Bass player nonpareil and funk guru Freekbass dropped a new album not too long ago. It’s on the Color Red label, and is called All The Way This. All The Way That.

Like the Roman god Janus, the album has two faces. The All The Way That side was recorded in Cincinnati, Ohio, produced by Grammy winner Itaal Shur, and features the distinctive Ohio funk sound. The All The Way This side was laid down at Color Red’s studios in Denver, Colorado, produced by Eddie Roberts, and showcases the band’s innovative creativity.

Freekbass says, “Recording half of the album in Cincinnati, OH and half of the album in Denver, CO was the perfect way to bridge the earth with the stars.”

The All The Way This side reflects visceral, stylish warmth because it was recorded onto an eight-track tape recorder, a Tascam 388, allowing the music’s true dynamics to shine forth.

“A goal of mine has always been to capture the raw energy and soundwaves on how we produce live, while pushing the sonic boundaries in the studio. When we go to tape with a song, it would still have that organic excitement you have when playing, live. For me, it represents all sides of me as both a bassist, songwriter and performer. I think we got great performances from new creative places, out of everyone involved in the making of this album,” explains Freekbass.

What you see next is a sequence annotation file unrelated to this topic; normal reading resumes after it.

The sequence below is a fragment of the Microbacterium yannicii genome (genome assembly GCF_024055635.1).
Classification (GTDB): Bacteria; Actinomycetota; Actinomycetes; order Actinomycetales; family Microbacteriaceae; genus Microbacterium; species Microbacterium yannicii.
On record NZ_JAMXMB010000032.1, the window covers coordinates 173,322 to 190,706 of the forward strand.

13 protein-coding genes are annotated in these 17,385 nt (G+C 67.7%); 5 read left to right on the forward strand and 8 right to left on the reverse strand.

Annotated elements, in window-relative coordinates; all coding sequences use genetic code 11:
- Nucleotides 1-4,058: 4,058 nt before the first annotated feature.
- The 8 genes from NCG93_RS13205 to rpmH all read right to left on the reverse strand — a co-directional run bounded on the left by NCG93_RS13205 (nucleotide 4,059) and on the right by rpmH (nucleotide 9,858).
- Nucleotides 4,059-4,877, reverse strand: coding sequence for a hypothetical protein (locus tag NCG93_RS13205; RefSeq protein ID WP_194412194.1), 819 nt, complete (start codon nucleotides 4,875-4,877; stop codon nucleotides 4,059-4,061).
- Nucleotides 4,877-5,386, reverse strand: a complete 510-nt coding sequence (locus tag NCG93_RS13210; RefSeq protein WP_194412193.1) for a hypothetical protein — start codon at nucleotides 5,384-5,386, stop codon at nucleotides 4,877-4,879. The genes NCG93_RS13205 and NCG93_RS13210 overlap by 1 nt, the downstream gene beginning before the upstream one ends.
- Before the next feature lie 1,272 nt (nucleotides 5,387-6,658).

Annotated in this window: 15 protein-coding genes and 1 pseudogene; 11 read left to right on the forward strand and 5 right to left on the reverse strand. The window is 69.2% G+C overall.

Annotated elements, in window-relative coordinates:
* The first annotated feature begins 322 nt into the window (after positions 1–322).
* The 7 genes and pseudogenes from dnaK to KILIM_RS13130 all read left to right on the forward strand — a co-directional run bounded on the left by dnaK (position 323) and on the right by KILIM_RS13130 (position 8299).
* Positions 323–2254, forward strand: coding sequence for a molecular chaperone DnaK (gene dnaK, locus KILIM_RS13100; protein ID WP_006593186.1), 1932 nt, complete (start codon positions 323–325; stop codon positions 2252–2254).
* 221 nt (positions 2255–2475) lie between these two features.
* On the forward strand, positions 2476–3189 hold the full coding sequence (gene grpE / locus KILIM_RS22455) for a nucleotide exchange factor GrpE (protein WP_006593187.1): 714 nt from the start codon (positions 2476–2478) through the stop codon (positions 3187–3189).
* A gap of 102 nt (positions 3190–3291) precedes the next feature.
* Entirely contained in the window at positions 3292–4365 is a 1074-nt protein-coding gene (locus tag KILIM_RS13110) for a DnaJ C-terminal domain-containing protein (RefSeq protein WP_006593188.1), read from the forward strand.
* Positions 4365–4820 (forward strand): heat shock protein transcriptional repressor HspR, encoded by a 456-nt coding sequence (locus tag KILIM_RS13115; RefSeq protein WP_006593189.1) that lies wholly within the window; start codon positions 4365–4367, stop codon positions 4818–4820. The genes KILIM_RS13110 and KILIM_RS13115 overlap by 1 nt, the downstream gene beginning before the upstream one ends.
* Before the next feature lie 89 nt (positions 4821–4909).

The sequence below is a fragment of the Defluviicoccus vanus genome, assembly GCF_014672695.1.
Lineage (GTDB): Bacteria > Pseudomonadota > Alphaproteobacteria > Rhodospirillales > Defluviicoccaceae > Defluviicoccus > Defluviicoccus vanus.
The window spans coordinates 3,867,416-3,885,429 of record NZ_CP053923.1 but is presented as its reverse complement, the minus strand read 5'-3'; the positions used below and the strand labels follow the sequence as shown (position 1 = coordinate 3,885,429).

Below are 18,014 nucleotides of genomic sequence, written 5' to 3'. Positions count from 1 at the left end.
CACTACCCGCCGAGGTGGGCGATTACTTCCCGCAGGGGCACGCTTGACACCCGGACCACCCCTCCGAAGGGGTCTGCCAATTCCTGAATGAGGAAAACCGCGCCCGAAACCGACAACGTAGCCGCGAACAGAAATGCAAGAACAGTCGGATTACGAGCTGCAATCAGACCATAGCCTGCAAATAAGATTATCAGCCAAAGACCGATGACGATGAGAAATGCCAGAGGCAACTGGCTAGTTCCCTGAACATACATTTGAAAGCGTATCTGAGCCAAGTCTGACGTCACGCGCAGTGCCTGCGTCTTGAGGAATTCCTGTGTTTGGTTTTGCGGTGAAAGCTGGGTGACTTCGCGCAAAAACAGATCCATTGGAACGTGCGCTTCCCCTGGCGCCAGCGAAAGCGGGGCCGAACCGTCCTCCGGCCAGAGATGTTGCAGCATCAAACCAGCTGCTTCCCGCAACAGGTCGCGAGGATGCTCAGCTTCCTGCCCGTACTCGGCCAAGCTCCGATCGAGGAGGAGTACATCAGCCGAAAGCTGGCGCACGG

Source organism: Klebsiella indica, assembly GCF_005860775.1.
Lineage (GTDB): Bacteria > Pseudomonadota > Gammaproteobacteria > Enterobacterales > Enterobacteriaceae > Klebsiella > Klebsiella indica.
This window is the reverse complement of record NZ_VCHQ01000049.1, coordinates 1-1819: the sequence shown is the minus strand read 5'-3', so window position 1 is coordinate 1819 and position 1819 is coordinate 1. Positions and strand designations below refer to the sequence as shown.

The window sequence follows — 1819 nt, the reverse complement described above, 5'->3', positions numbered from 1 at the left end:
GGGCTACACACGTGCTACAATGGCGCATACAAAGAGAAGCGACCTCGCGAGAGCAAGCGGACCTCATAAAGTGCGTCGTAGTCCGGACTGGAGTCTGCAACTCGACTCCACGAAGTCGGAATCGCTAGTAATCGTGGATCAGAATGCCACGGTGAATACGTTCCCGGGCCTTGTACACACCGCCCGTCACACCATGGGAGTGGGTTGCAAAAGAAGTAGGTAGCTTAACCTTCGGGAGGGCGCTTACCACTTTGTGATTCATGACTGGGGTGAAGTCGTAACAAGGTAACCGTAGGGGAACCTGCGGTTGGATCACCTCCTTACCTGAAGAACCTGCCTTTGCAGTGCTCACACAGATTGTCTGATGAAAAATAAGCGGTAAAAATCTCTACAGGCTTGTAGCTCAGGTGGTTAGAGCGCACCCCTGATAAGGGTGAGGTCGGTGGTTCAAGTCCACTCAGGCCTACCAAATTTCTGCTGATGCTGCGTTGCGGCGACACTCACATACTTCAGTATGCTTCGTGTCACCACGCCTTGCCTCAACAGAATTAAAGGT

Freekbass’ band is called The Bump Assembly and is made up of: Rico Lewis (drums), Sky White (keyboards), Lonnie Marshall (bass), Joel “Razor Sharp” Johnson (keyboards), Eddie Roberts (guitar), Sammi Garett (vocals), and Itaal Shur (vocals), along with other special guests.

All The Way This. All The Way That comprises 10-tracks, and is all the way funk! Speaking subjectively, entry points include “Gotta Get Back To You,” which rides Lewis’ delicious percussion supporting futuristic-flavored synths and beau coup bass. When the electric pianos enter, the tune takes on lush washes of cool jazz.

“Knuckle Sandwich” opens on thick funked-out bass tones riding syncopated drums and yummy, high-pitched vocals. This track showcases Freekbass’ virtuosity on his bass, as he struts his stuff.

“Fre3kronomoKon” travels on a funky trap groove, as filtered voices crown the harmonics. The rapping flow is cool, tight, and funky. “Thrust” is my favorite track on the album because of its funky dance/disco feel and brilliant iridescent colors and velvety vocals.

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